Boom Time For Tanker Owners As Q1 Earnings Exceed Expectations

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The bull market in the tanker sector continues to run, two years after its beginnings in the wake of Russia’s invasion of Ukraine, reports Seatrade Maritime News.

As the listed tanker companies report their 2024 Q1 earnings, they’ve continued to meet or exceed expectations. Generally, they’ve been able to curry investor favor through shareholder friendly dividend payouts and share buybacks.

On the financial front, they’ve been able to reduce leverage through paying off bank debt or converting expensive leasing obligations by conversions into lower cost instruments, as well as paydown.

Robust forward bookings

One of the best performers has been International Seaways, which has reported Q1 earnings of $2.92 per share, well above the analysts’ consensus of around $2.40 per share.

Jefferies’ Omar Nokta, with a “Buy” rating on the shares, which surged to prices above $61 per share on the earnings “beat”, has written, in his latest report: “Seaways reported 1Q results that were well above expectations, and declared a total dividend for the quarter of $1.75/sh, higher than we anticipated. It has been active on all fronts with a focus on consolidating debt, securing new charters, adding to its newbuilding tally, acquiring modern secondhand ships, selling older vessels all while lowering its gearing and rewarding shareholders.”

In describing its Q1 results, INSW pointed to spot timecharter equivalent (TCE) of $44,700 per day on both VLCCs and Suezmaxes, $40,900 per day on Aframaxes, an astounding $66,300 per day on LR1s, and $38,000 per day on MR tankers.

Looking ahead to the Q2 results, these would be released sometime around end July/ early August, the VLCC fleet fixed so far on spot business – more than 60% of available days – has been booked at $50,800 per day. The other sizes are being put away at TCE’s at or exceeding the Q1 numbers. Jefferies’ target price is $66 per share; analyst Greg Lewis, from BTIG, putting a target of $70 on the shares, cited the “robust forward bookings” as part of his rationale. For comparison with the healthy pricing guidance, INSW traded at around $19 per share when the Ukraine hostilities began.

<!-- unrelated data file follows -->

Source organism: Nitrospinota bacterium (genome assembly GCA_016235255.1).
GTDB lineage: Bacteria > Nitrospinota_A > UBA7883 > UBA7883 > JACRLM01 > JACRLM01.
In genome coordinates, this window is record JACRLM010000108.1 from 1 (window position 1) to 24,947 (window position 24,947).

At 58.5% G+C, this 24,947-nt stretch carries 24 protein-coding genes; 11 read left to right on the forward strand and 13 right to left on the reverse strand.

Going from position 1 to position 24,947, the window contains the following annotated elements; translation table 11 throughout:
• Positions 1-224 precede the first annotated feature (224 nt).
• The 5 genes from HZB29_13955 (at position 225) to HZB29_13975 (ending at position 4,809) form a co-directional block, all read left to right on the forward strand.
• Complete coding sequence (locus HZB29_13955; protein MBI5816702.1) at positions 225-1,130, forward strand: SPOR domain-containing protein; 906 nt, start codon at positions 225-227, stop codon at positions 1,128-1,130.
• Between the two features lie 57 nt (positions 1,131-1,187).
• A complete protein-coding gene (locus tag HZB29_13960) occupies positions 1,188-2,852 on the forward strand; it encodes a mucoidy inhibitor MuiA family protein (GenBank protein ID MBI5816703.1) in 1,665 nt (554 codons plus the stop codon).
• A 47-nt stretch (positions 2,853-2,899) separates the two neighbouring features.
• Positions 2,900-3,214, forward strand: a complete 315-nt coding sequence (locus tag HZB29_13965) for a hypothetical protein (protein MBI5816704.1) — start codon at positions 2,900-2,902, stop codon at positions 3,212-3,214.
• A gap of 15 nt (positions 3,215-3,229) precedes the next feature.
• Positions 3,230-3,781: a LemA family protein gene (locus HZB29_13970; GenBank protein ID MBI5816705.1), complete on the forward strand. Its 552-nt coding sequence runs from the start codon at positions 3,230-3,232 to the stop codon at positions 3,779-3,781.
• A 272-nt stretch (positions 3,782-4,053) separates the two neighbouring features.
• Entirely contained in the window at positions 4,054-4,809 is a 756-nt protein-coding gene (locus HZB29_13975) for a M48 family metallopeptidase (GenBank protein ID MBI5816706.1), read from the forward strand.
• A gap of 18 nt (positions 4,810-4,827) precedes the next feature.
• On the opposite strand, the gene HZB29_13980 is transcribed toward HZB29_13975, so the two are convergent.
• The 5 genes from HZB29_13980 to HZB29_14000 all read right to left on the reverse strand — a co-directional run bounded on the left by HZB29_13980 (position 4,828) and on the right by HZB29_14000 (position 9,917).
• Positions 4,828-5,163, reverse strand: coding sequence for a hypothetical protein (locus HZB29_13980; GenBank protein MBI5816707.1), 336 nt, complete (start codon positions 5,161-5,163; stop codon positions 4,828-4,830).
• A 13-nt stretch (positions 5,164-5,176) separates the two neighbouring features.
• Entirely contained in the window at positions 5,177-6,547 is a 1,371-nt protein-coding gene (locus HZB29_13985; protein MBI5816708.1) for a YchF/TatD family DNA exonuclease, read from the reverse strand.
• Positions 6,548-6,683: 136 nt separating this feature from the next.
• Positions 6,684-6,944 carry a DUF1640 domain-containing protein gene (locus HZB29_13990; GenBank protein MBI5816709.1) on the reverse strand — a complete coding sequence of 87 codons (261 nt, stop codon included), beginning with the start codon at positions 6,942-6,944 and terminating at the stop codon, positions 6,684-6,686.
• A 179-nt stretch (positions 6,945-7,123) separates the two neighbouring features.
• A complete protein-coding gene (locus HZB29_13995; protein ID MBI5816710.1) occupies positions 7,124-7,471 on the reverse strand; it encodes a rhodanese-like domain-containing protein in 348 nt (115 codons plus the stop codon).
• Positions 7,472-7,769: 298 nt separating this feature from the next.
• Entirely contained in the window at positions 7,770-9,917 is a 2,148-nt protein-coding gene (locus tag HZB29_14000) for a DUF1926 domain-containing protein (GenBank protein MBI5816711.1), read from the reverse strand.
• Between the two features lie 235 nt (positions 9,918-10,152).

From Strength to Strength

On the product side, Evercore ISI analyst Jon Chappell points to Torm as sailing “From Strength to Strength”. With a price around $36 per share, he buttresses his “Outperform” rating with a price target of $45 per share. The veteran analyst, commenting on market conditions generally, said: “Importantly, 2Q-to-date spot rates have come in well ahead of our estimates as the product tanker market remains elevated owing to restricted capacity growth and still-expanding ton-mile demand related to global growth and the impact of vessel re-routing from Russian sanctions and displaced Red Sea cargoes.”

In his analysis, he cites Torm’s extensive fleet acquisitions, and sales of older vessels, in 2023-2024, and adds, “TRMD retains immense operating leverage to the robust spot rate environment, yet continues to strengthen its balance sheet while simultaneously maximizing capital returns to shareholders.”

TRMD was trading around $8 per share, before ratcheting upward in February 2022. In the company’s Q1 report- the importance of “geopolitics lifting product tanker rates to a new normal” is emphasized; they point to longer voyage distances and to “increasing ton-mile demand on top of the fundamental drivers.”

Product tanker giant Scorpio Tankers will be reporting on 9 May . With its price rising to new highs hitting $75 per share in mid week, compared with $14 per share as the bull run was beginning, with analysts anticipating quarterly earnings of around $3.70 per share. STNG’s market capitalisation is approaching $4 billion.

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Source: Seatrade Maritime News